Treading Lightly | St James's London


Treading Lightly

A laser-etched Cheaney shoe reveals how technology can be used to enhance the craft of Jermyn Street’s outfitters.

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Northamptonshire has been at the centre of fine British shoemaking for generations. Today’s heritage manufacturers have weathered the swirling tides of progress and globalisation thanks to the expertise of their workforce and the qualities of their products, which remain unsurpassed.

Joseph Cheaney & Sons is a relatively young brand when lined up alongside some of its esteemed neighbours in Jermyn Street. Back in 1886, Joseph Cheaney was a pillar of the community in his Northamptonshire home town of Desborough. Traditionally, shoes had been handled by a series of specialists, often working from garden sheds on one particular task. Cheaney was among the pioneers of bringing the entire process under one roof. Years later, when other manufacturers began outsourcing the initial production of leather uppers to the Far East, the brand persisted in keeping everything under that very same roof, as it has been since the turn of the last century.
This unflinching Midlands heritage led cousins William and Johnathan Church to sense an opportunity, and buy out the Cheaney brand from their then Prada- owned family business Church’s. With a resurgence of popularity for quality shoe and boot-making, it was a shrewd move.

They opened on Jermyn Street in 2014, and the shop is now their flagship. “When we took over eight years ago, the brand had been in the shadows of the larger Church’s group,” joint owner William Church tells us. “I’d often cringe back then when people asked where they could find the shoes in central London, as we’d have bits of the collection dotted about, a small outlet in Piccadilly Arcade, but nowhere really showcasing what we were all about.”

With at least sixteen other high-end shoe shops on Jermyn Street, it’s a competitive environment for any footwear company, but equally essential to the Church cousins’ plan to put their heritage brand up where they felt it deserved to be. “We’re very much the manufacturer,” continues William, “and we tried to reflect that connection to industry in the design and fitting of this shop. We can honestly claim that fact, while many others can’t, so it’s important we make the most of it.”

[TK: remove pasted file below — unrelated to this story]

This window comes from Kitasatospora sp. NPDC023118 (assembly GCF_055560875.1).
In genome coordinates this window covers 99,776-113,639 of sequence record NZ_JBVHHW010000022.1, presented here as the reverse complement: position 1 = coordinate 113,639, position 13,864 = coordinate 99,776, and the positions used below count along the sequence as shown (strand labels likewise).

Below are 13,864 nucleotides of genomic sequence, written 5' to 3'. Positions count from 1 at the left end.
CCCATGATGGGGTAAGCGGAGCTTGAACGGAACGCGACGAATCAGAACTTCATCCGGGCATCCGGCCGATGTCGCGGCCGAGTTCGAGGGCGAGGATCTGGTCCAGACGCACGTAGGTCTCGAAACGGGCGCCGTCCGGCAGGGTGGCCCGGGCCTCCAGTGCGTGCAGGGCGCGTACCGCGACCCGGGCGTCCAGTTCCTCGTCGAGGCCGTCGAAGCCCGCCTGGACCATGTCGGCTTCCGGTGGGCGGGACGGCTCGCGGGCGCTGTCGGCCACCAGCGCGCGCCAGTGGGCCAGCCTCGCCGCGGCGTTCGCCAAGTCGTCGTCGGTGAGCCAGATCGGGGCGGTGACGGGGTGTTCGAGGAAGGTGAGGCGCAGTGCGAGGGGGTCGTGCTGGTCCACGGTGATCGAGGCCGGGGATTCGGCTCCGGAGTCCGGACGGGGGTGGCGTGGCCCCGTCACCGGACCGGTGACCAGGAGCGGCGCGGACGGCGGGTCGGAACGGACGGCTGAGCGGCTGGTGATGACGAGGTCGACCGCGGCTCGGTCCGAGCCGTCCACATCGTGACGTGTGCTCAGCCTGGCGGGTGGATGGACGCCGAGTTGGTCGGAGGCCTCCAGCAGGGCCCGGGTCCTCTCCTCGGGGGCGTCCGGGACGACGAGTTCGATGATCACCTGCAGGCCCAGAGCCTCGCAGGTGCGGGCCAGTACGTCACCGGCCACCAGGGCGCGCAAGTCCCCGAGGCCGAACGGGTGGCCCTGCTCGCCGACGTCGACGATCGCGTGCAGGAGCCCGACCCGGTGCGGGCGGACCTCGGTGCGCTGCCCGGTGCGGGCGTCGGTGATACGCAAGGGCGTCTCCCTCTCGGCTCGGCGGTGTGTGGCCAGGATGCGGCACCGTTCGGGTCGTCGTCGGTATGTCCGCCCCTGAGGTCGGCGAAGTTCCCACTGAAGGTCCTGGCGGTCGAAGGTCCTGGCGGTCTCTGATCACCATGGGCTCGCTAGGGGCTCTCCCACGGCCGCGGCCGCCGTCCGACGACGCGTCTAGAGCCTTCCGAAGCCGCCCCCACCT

For this edition of The Correspondent, we wanted a striking cover image to illustrate a wander through the streets of St James’s. Combining a map with the intricate quality footwear available in this neighbourhood proved the winning idea, but one that would previously have taken an unmanageable amount of detailed work.

The latest laser technology put this vision within reach. Where previously innovation may have threatened artisanal traditions, here it’s being harnessed to enhance them. Laser cutting allows greater levels of workmanship in the quality shoe and other industries, as William explains. “Traditionally ‘clickers’, as we call them, would have brass bound patterns that they’d place on the leather
and cut around with a knife,” he says. “That evolved into press knives, where metal in the required shape was pressed down to stamp the leather section out. More recently we invested in software-based cutting tables, where we can develop and grade a pattern and project it directly onto the skin for very detailed precision cutting. You’re not losing any of the skill of the clicker who cuts the shoe, because how they use the leather is still really important, but you are letting the machine do the graft, which is essentially cutting around the shape. For a Victorian shoe factory, when an opportunity arrives that supports and assists what we’re already doing, we take it. We’re labour intensive, with 140 people making around 1500 pairs of shoes each week, so it’s still very intense.”

It would be incredibly difficult to achieve this detail by human hand, so it’s not replacing a skill, but complementing what already exists. And although Cheaney’s don’t usually offer laser work on their shoes (unless you ask very nicely), William is a fan of the results. “These kinds of technology can promote traditional products to a new level, and make the craftsmanship noticed in ways it might not otherwise have been. It’s a tool for enhancing what we’ve done in Northamptonshire for hundreds of years.”